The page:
2017 podcasts

Titanic evidence, Antarctic thriller and robots teaching emotions

In this edition: New evidence of what really sank the Titanic, a book based on a real Antarctic expedition and robot helpers for children with autism.

Download the complete podcast (mp3)


News: Explosive history and better prosthetics – We look back at some of the highlights of 172 years of the Department of Chemistry and look forward to better prosthetic limbs that respond to nerve impulses.

What really sank the Titanic?: An Imperial expert in fire finds evidence for a surprising theory about the Titanic – that it was already on fire when it left port, and this contributed to its rapid sinking.

Antarctic thriller: When thriller author L.A. Larkin heard about Professor Martin Siegert’s expedition to drill into a subglacial lake in Antarctica, she thought it was the perfect setting for a murder. She joins Professor Siegert to talk about the resulting novel – Devour – and what makes Antarctica such a good backdrop.

Robots teaching emotions: Children with autism find reading facial expressions hard, and that’s where Zeno comes in – a new robot designed to teach basic expressions and interact with children on their level.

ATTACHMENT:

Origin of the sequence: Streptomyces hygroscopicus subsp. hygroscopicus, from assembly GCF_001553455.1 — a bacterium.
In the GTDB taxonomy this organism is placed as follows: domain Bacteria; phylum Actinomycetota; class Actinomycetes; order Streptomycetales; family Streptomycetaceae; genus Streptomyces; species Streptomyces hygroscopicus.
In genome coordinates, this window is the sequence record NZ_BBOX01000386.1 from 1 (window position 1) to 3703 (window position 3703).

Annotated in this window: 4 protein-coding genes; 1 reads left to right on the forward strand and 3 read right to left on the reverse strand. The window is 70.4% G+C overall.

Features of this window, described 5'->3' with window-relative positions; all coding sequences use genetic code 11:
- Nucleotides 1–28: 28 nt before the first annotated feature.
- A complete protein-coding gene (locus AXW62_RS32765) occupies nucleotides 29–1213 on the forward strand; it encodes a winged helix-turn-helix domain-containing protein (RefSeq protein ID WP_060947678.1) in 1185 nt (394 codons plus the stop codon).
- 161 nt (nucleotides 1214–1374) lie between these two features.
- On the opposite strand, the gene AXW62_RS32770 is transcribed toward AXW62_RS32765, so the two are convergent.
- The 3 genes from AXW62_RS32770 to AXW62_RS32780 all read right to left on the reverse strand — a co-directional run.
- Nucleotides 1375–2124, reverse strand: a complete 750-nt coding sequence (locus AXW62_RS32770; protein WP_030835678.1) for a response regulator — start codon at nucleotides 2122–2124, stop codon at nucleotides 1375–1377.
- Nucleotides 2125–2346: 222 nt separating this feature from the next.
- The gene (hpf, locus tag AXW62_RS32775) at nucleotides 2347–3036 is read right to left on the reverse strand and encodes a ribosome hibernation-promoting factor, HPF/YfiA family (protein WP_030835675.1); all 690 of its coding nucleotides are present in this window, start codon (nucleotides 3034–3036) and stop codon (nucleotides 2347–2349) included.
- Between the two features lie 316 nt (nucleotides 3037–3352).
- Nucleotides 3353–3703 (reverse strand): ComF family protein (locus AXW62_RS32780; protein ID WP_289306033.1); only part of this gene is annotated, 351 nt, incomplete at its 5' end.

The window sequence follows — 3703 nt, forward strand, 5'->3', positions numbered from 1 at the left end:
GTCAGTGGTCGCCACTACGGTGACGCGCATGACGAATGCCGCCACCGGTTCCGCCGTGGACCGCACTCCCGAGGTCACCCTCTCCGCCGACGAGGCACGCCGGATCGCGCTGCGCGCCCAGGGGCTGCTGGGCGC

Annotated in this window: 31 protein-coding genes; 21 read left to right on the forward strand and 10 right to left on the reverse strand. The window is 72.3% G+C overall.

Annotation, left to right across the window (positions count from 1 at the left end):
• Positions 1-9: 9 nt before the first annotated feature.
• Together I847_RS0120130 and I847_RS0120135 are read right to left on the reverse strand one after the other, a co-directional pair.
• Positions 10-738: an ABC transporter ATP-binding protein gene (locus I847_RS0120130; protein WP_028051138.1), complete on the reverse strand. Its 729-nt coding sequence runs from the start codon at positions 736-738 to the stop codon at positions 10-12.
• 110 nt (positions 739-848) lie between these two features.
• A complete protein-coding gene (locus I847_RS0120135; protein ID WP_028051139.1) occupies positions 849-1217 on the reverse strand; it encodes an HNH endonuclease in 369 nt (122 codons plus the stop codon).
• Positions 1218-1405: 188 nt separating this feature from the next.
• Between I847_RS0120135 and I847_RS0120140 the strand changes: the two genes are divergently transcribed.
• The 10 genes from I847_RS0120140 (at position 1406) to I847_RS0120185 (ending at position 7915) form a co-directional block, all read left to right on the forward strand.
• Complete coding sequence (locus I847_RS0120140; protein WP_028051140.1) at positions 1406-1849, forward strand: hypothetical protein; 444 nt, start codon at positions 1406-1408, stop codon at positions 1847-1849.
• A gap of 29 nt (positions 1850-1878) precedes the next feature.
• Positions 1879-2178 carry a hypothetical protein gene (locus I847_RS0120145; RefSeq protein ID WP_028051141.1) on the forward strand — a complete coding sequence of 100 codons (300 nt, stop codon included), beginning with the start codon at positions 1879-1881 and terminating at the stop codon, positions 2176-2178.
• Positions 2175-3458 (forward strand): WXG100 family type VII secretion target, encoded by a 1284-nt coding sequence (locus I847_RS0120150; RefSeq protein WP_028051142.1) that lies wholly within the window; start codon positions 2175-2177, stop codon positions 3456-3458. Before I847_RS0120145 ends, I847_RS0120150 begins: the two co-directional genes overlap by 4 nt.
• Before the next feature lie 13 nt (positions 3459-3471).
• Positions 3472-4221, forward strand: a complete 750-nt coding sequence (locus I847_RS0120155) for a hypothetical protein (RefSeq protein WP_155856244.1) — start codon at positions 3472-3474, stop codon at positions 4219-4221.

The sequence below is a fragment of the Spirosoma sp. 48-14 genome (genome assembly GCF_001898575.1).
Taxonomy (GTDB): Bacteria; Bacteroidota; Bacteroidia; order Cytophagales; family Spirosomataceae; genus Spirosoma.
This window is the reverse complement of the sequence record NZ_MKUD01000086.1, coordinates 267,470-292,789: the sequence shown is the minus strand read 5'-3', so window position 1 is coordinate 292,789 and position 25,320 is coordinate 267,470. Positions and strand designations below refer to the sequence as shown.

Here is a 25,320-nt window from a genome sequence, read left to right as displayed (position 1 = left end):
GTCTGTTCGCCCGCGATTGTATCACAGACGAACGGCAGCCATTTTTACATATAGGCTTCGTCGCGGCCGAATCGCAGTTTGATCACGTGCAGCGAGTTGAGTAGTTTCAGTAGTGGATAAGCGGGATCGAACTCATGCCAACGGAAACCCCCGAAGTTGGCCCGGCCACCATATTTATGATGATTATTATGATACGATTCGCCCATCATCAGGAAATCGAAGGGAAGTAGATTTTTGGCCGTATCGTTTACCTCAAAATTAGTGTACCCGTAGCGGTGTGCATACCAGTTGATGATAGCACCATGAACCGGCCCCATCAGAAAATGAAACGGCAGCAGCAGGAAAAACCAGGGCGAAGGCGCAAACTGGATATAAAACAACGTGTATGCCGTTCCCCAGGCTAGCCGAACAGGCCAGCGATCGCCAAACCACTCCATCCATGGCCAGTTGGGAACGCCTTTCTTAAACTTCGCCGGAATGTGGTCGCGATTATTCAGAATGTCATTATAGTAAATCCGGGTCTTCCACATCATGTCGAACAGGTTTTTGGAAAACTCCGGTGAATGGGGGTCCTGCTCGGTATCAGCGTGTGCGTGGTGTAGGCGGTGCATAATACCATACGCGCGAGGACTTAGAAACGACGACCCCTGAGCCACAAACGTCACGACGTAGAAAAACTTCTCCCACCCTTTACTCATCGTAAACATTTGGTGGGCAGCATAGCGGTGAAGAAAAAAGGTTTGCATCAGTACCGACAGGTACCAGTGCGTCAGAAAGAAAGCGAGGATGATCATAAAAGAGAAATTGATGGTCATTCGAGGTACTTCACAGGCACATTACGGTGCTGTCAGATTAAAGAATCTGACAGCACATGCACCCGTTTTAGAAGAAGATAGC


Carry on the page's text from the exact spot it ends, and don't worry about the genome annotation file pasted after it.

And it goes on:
(15 February 2017)

Trumping climate change, enabling healthcare and weighty issues

In this edition: What President Trump could mean for climate change, how medical students are helping in rural Nepal, and discussing diet drinks.

Download the complete podcast (mp3)


News: Malaria infections and money matters – We discuss new research revealing that the more parasites a mosquito carries, the more likely it is to pass on malaria. We also look forward to the next Fringe event, which will focus on all things financial.

Trumping climate change: Ahead of Donald Trump’s inauguration as President of the United States, Grantham Institute Co-Director Professor Joanna Haigh talks about his track record, cabinet picks, and what the world can do if the US pulls out of climate agreements.

Enabling healthcare: Two students on the Imperial College Enables program – which involves undergraduate medical students delivering healthcare and education in remote locations – talk about their experiences in Nepal.

Diet drinks and weight: In surprising research, scientists say we don’t have good evidence that artificially sweetened drinks help us lose weight. We talk to the researchers about why that might be and how we can find out for sure.

(18 January 2017)